Effects of a phytotherapeutic agent, PC-SPES, on prostate cancer: a preliminary investigation on human cell lines and patients

Authors

  • De La Taille,

    1. The Squier Urological Clinic, Columbia University College of Physicians and Surgeons, Department of Urology, Columbia-Presbyterian Medical Center, New York,
    Search for more papers by this author
  • Hayek,

    1. The Squier Urological Clinic, Columbia University College of Physicians and Surgeons, Department of Urology, Columbia-Presbyterian Medical Center, New York,
    Search for more papers by this author
  • Buttyan,

    1. The Squier Urological Clinic, Columbia University College of Physicians and Surgeons, Department of Urology, Columbia-Presbyterian Medical Center, New York,
    Search for more papers by this author
  • Bagiella,

    1. Department of Biostatistics, Columbia University School of Public Health, New York, USA
    Search for more papers by this author
  • Burchardt,

    1. The Squier Urological Clinic, Columbia University College of Physicians and Surgeons, Department of Urology, Columbia-Presbyterian Medical Center, New York,
    Search for more papers by this author
  • Katz

    1. The Squier Urological Clinic, Columbia University College of Physicians and Surgeons, Department of Urology, Columbia-Presbyterian Medical Center, New York,
    Search for more papers by this author

Dr Katz Columbia-Presbyterian Medical Center, The Atchley Pavilion, 11th Floor, 161 Fort Washington Avenue, New York, NY 10032, USA.

Abstract

Objectives

 To evaluate the in vitro activity of PC-SPES, a complex phytotherapeutic agent, against prostate cancer cell lines, and to assess its activity in suppressing serum prostate specific antigen (PSA) level in patients with prostate cancer.

Patients and methods

 Four variant prostate cancer cell lines (LNCaP and an apoptosis-resistant derivative, LNCaP-bcl-2, PC3 and DU145) were exposed to three different concentrations of PC-SPES extract. Cell viability was measured at 3, 4 and 5 days of exposure using a colorimetric assay and was compared with control cultures receiving aliquots of the ethanolic extraction medium alone. Clinically, a prospective study was initiated in patients with prostate cancer who refused conventional therapy or who had failed previous cryosurgery, radiation therapy and/or hormonal therapy. The patients were treated with PC-SPES (three capsules of 320 mg/day). The serum PSA responses and side-effects were evaluated.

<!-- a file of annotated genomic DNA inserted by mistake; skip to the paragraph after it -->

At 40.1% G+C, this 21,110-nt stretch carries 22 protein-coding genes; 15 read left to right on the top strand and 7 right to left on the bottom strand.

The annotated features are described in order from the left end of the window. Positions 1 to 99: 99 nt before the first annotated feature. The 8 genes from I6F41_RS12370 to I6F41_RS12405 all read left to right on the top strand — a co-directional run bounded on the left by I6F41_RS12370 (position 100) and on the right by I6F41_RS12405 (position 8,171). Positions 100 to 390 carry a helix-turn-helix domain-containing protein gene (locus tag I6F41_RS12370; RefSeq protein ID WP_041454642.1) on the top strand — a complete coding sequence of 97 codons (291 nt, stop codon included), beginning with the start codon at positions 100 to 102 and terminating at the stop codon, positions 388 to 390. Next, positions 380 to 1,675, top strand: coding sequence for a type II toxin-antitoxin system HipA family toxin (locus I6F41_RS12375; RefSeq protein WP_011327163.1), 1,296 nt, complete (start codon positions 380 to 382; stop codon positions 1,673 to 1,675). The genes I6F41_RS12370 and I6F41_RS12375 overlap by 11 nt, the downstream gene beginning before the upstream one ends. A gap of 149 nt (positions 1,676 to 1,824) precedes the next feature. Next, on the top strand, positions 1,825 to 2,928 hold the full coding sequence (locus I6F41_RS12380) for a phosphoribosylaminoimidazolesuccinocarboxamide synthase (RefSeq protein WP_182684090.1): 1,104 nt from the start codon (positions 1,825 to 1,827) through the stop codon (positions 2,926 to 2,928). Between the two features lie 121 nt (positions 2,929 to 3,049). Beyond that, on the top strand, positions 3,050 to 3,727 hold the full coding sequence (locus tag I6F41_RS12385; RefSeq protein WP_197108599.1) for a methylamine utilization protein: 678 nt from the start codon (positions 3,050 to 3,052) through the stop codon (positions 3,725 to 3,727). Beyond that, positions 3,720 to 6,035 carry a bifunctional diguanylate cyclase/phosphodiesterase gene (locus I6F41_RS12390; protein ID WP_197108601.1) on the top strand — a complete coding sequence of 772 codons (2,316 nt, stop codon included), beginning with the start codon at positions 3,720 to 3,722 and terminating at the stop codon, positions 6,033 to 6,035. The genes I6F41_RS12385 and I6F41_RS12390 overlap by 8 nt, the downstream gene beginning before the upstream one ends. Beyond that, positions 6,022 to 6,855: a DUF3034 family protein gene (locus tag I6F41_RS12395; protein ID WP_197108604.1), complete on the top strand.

Results

 All cultured prostate cancer cell lines showed a significant dose-dependent reduction in cellular viability (compared with control cultures) by exposure to 4 and 6 μL of PC-SPES extract/mL of culture medium (P<0.001). In contrast to the hormone-insensitive cell lines tested (LNCaP-bcl-2, PC-3 and DU-145), only the hormone-sensitive cell line LNCaP was affected by the lowest dose of PC-SPES extract tested (2 μL/mL medium). In the prospective clinical trial of 33 patients, with a mean (range) follow-up of 6.8 (2–24) months after initiating PC-SPES therapy, serum PSA levels were lower in 87% at 2 months and in 78% at 6 months (n=18, P=0.026). The side-effects in these patients were nipple tenderness in two (6%) and leg clots requiring heparinization in two (6%). No gynaecomastia or hot flashes were observed in this group and the treatment was well tolerated.

Conclusions

 In this preliminary study, an extract of the phytotherapeutic agent PC-SPES was active in suppressing the growth of cultured hormone-sensitive and -insensitive prostate cancer cell lines. In the small clinical study, PC-SPES therapy decreased serum PSA levels in most patients. However, a longer follow-up and more patients will be required to evaluate the long-term efficacy of this new phytotherapy.

Ancillary